Meet the Soloists: ‘Messiah’ 2022/23
Handel’s beautiful and riveting Messiah has graced the stage of Hill Auditorium for more than a century. We continue this yearly holiday tradition with performances from the UMS Choral Union and Ann Arbor Symphony Orchestra, conducted by Scott Hanoian.
Meet the four brilliant soloists that will join the orchestra on December 3rd and 4th for this year’s Messiah performances.
Sherezade Panthaki, soprano
Sherezade Panthaki, born and raised in India, has been a compelling force in oratorio all over the world. Her strong musicianship has been recognized internationally, described as “astonishing coloratura with radiant top notes” (Calgary Herald); “a full, luxuriously toned upper range” (Los Angeles Times), and passionately informed interpretations, “mining deep emotion from the subtle shaping of the lines” (The New York Times).
Ms. Panthaki is a founding member and artistic advisor of the newly-debuted Kaleidoscope Vocal Ensemble, a vocal octet of world-renowned artists of color that celebrates racial and ethnic diversity in performances and educational programs of early and new music. In addition to headlining arts festivals, international music conferences, and concert series, the ensemble fosters in-depth conversations on issues of diversity and inclusion in classical music and arts education.
Check out Ms. Panthaki’s joyful performance of Claudio Monteverdi’s Laudate Dominum, filmed with Voices of Music:
Aryeh Nussbaum Cohen, countertenor
Acclaimed as “extravagantly gifted… poised to redefine what’s possible for singers of this distinctive voice type” by the San Francisco Chronicle, American countertenor Aryeh Nussbaum Cohen is one of the classical vocal world’s most promising rising stars. His musical ability has been highlighted by critics; the New York Times praised him as an “complete artist” and “expressive yet dignified, his phrasing confident and his ornamentation stylishly discreet.”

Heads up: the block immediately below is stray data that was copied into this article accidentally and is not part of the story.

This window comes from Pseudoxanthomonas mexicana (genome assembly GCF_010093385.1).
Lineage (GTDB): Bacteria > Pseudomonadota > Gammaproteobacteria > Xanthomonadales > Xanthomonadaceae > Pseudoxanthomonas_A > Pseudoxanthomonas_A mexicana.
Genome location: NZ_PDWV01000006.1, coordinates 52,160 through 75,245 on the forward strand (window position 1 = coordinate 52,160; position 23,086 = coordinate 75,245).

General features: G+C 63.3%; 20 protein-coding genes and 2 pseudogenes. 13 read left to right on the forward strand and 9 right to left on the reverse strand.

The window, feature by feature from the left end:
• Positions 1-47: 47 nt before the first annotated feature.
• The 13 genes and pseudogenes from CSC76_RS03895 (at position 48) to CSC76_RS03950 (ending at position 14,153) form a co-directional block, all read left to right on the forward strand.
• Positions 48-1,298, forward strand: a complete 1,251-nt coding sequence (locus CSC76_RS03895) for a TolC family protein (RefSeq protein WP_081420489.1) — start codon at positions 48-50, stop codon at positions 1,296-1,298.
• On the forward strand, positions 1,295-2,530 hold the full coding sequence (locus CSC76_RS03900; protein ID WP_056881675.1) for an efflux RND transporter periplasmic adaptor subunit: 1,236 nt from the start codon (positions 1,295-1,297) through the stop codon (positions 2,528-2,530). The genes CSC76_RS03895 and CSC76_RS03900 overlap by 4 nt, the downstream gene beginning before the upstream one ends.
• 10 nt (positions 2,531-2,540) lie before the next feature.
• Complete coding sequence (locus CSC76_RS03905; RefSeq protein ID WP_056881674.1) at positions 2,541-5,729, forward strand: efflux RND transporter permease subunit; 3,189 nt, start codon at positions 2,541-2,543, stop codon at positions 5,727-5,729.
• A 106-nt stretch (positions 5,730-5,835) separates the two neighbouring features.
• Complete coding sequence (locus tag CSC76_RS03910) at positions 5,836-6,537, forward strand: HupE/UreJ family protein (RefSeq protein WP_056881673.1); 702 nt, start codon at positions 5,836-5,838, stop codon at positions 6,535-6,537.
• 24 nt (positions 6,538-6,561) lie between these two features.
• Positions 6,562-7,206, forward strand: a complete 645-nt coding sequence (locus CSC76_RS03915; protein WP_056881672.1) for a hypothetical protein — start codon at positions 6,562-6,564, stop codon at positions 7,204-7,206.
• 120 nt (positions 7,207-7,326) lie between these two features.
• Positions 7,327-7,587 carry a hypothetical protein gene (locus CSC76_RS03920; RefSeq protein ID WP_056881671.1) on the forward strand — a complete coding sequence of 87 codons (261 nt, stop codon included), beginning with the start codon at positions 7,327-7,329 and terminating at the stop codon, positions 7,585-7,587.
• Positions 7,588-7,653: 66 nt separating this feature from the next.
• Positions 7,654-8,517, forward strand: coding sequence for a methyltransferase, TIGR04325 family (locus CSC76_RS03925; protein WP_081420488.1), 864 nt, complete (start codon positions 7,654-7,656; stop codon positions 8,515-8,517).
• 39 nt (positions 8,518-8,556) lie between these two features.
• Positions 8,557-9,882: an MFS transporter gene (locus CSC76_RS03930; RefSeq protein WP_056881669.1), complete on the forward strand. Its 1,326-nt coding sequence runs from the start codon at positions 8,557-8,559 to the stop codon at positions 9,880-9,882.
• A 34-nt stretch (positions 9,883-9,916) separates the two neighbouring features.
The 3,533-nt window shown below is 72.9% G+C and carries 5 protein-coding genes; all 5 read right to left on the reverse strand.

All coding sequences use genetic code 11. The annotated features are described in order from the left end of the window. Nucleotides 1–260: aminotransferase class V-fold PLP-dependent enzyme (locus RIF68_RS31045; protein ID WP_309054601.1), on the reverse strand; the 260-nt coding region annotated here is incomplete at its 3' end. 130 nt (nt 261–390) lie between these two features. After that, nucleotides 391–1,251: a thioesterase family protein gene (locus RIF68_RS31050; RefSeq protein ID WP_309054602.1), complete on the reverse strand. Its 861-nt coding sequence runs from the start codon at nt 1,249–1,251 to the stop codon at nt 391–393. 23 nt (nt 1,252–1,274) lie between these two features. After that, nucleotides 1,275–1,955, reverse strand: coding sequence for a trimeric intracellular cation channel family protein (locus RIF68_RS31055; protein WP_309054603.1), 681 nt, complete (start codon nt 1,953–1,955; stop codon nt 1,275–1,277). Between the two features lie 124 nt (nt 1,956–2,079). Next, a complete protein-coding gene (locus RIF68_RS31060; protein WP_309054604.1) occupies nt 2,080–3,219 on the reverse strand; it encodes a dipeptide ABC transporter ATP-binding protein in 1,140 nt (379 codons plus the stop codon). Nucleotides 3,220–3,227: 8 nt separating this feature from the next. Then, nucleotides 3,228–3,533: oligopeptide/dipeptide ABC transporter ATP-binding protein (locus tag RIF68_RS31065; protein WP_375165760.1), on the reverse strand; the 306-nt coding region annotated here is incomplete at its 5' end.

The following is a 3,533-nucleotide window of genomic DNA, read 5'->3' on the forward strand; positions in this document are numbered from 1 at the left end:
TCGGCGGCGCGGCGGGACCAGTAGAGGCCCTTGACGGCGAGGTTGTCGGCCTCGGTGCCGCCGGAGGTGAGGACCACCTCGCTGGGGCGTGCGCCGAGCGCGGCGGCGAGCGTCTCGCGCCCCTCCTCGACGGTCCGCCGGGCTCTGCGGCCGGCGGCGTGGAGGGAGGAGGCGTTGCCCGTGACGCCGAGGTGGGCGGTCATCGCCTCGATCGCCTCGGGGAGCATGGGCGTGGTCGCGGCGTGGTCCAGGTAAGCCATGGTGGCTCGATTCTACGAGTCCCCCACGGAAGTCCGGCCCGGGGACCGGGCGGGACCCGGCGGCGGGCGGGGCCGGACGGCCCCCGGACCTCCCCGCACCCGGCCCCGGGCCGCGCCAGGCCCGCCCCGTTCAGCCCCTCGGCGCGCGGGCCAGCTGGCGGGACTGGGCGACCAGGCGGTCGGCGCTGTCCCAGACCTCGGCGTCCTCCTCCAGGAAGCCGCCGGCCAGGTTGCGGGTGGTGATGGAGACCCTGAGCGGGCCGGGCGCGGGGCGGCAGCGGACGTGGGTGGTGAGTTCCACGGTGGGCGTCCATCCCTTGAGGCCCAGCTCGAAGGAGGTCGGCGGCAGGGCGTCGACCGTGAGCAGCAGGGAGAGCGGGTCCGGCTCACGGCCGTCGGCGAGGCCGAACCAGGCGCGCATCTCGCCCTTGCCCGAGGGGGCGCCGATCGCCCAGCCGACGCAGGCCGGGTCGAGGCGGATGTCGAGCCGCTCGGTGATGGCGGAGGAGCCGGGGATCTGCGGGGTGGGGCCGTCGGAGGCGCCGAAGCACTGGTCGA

His first commercial recording project – the world premiere recording of Kenneth Fuchs’ Poems of Life with the London Symphony Orchestra, conducted by JoAnn Falletta – was honored with a 2019 GRAMMY® Award in the Best Classical Compendium category, which recognizes albums with multiple soloists and multiple works.
Listen to Mr. Cohen’s expressive interpretation of Dawn and Still Darkness from Jonathan Dove’s Flight, sung at the George London Foundation Competition Finals in 2017 where he was the recipient of the Irvin Scherzer Award:
Miles Mykkanen, tenor
Miles Mykkanen has garnered recognition on the world’s concert and operatic stages for his “focused, full-voiced tenor” (The New York Times). Of the Finnish-American’s performance in the title role of Candide at Tanglewood, it was reported in Opera that he “sang and spoke feelingly and superbly, with crystalline diction, a powerful lyric sound seemingly capable of infinite dynamic gradations.”
A champion of new music, he has given the world premieres of Ricky Ian Gordon’s 27, Jack Perla’s Shalimar the Clown, and Matthew Aucoin’s Crossing at the American Repertory Theatre directed by Diane Paulus. Opera News wrote, “Miles Mykkanen’s work was especially distinctive: his burnished high tenor seemed like the organizing principle around which the other voices cohered.”
Watch his powerful rendition of Britten’s The Turn of the Screw, performed in Scorca Hall at Opera America in 2019:
Enrico Lagasca, bass-baritone
Filipino-American bass-baritone Enrico Lagasca has traveled long musical distances in the short time since he began his career – comprising 16 oratorios, 17 new-music works, seven opera roles plus 13 song cycles and collections. Critics note that Enrico’s singing is “an outpouring of devotion and grief as elegant as it was moving” (Seen and Heard International) and “summoned nearly as much volume as everyone else onstage put together, and matched that visceral force with vivid phrasing” (Baltimore’s Tim Smith).
Enrico studied at the University of the Philippines, and from ages 16 to 20, sang in the Philippine Madrigal Singers. “The choral tradition is huge for us,” Enrico explains. “We went on tour, and we got to see the world. It captivated my love for what I’m currently doing right now.” After further study at New York’s Mannes College of Music, he began emerging from ensemble to solo singing. He continues moving between solo and ensemble, with ensemble plans to sing Rachmaninoff’s Vespers and St. John of Chrysostom in Old Church Slavonic.
Listen to Mr. Lagasca’s resonant sound in his recording of Schubert’s Der Doppelgänger: